Op-Ed

No lame ducks in Israel

NEW START: Israeli Prime Minister Benjamin Netanyahu addresses the opening winter session of the Knesset.
NEW START: Israeli Prime Minister Benjamin Netanyahu addresses the opening winter session of the Knesset. AFP/Getty Images

For years, some of my American friends used to tease me about the parliamentary system in Israel. What kind of mess is it, they wondered, when someone wins an election but can’t govern because he has to form a coalition government, comprising parties with totally different agendas?

Recently, they pointed specifically at the fact that while Prime Minister Benjamin Netanyahu, in his speech at Bar-Ilan University in 2009, accepted the principle of a two-state solution, Housing Minister Uri Ariel, a member of the right-wing Jewish Home party, in a speech at Merkaz HaRav yeshiva (high-learning religious school) on Jerusalem Day (May 27), said that, “There will be just one state between the Jordan River and the sea, and that is the state of Israel.”

Ariel doesn’t only say things that might contradict his prime minister, but as someone who is committed to settlement in the West Bank, he builds extensively there, with occasional spasms of settlement expansion that enrage the U.S. administration, precisely when Netanyahu needs some quiet on this front.

In the United States, my transcontinental friends told me, such a minister would be shown the door in five minutes. In the American system, they lectured, the winner takes it all, and once in the White House, he can form a government of loyal supporters, which enables him to govern.

Furthermore, my friends continued in praise of the American system, a president is elected for four years, sometimes for eight, during which he can govern without worrying about his political survival. In the Israeli system, on the other hand, a prime minister can always be toppled by a parliamentary ambush.

I used to defend our parliamentary system by arguing that it forces people from different parties to listen to each other, negotiate, bargain and then compromise. Maybe we pay for this with a loss of efficiency and stability, but our system doesn’t polarize our society like the situation in the United States, where after the election of a Republican president the Democrats feel that the country was hijacked by a fascist warmonger, and if a Democrat wins, then the Republicans conclude that the White House has been taken by a defeatist communist.

As for stability, I concede that the American system has it merits, because it allows a president to carry out long-term programs. However, if the voters discover that on Election Day that they have made a grave mistake, there is nothing they can do for full four years. The Israeli system, on the other hand, is more flexible and responsive, thus allowing us to try to change the government whenever enough of us feel that it has failed miserably.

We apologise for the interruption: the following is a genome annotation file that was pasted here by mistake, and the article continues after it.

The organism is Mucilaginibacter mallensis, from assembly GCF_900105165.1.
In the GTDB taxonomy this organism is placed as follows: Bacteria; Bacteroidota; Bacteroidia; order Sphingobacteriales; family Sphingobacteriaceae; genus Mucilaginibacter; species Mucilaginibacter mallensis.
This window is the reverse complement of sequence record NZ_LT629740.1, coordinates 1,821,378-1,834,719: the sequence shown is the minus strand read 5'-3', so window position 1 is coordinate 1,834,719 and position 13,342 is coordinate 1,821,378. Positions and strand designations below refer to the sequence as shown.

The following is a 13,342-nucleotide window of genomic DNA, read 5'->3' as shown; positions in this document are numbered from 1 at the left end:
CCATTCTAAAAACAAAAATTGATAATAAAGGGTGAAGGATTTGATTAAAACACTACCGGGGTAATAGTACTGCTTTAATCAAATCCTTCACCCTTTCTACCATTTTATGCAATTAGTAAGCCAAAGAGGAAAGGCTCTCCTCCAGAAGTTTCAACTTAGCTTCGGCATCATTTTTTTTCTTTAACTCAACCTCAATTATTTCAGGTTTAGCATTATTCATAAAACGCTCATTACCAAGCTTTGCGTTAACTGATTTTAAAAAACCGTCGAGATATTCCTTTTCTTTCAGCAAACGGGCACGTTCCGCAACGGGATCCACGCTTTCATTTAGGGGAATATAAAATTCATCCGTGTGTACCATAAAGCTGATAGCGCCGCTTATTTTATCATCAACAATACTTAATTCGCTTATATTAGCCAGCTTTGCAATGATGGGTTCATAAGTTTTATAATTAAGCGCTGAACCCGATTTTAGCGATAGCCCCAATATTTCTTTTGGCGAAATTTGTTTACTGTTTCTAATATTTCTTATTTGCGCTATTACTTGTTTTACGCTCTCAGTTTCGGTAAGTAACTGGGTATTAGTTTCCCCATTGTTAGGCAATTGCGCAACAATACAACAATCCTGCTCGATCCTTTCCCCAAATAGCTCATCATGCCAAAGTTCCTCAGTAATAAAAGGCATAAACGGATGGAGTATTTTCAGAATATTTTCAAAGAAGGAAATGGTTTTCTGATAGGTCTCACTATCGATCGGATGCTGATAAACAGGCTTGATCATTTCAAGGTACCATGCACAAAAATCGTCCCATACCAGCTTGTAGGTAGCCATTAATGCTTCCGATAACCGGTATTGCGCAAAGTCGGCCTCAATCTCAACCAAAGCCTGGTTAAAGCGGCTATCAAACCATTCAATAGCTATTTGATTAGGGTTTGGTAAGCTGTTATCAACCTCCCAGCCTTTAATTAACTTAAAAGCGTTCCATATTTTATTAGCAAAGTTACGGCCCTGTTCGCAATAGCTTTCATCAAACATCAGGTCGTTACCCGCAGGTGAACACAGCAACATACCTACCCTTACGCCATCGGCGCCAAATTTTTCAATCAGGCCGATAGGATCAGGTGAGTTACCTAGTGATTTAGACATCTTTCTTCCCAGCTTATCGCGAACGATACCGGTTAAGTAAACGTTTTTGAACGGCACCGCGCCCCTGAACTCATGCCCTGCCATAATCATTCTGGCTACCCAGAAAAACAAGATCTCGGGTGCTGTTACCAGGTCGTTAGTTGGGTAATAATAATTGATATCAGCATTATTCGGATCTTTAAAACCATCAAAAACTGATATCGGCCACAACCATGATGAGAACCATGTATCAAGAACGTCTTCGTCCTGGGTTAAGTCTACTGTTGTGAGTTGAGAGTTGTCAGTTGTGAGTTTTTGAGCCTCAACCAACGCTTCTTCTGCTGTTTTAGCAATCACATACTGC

I’m still waiting for a call from my American friends to discuss the results of the recent midterm election. I’m eager to hear what they have to say about a lame-duck president who — in the coming two long years — would be capable of doing absolutely nothing about the issues that matter most to his fellow Americans, because a confrontational Congress would surely obstruct him.

Having said that, I have to admit that if something triggers my envy in the American system, it is the U.S. Constitution, aptly described by British Prime Minister William Gladstone as “the most wonderful work ever struck off at a given time by the brain and purpose of man.”

For more than 200 years, it has ensured the separation of the three branches of government and stood firm against attempts of the executive branch to usurp power.

In Israel, we missed the golden opportunity to enact a constitution in 1948, when the state of Israel was born. Now what we have is Basic Laws, which are difficult — but not impossible for any circumstantial majority — to amend or repel. Still, they are the closest to a constitution that we can get.

However, when they are desperately needed, these Basic Laws turn out to be not as strong as a constitution. A year ago, the Israeli Supreme Court decided unanimously that a bill allowing the state to hold African asylum seekers in custody, without trial, for three years, contradicted Israel’s Basic Law: human dignity and liberty. Members of Knesset from the right responded by initiating a motion to allow the Knesset to uphold laws repelled by the Supreme Court. In a country like Israel, constantly threatened and facing such awesome challenges, the weakening of the Supreme Court might be the beginning of a slippery slope.

Here is an idea. When my American friends call, I’ll offer them a swap: Try our parliamentary system for awhile. It will do you good to learn to search for common ground. In return, lend us your Constitution. It will remind us what a true democracy is. Isn’t that a win-win deal?

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